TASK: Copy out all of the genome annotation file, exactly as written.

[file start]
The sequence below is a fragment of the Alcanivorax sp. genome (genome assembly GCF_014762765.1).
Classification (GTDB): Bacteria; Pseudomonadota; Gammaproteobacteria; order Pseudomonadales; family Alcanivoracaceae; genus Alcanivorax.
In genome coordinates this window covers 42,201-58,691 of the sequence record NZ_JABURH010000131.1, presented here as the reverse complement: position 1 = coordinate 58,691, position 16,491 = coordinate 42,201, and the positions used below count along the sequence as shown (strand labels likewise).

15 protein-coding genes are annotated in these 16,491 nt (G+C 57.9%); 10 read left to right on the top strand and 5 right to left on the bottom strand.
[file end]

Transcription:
The sequence below is a fragment of the Alcanivorax sp. genome (genome assembly GCF_014762765.1).
Classification (GTDB): Bacteria; Pseudomonadota; Gammaproteobacteria; order Pseudomonadales; family Alcanivoracaceae; genus Alcanivorax.
In genome coordinates this window covers 42,201-58,691 of the sequence record NZ_JABURH010000131.1, presented here as the reverse complement: position 1 = coordinate 58,691, position 16,491 = coordinate 42,201, and the positions used below count along the sequence as shown (strand labels likewise).

15 protein-coding genes are annotated in these 16,491 nt (G+C 57.9%); 10 read left to right on the top strand and 5 right to left on the bottom strand.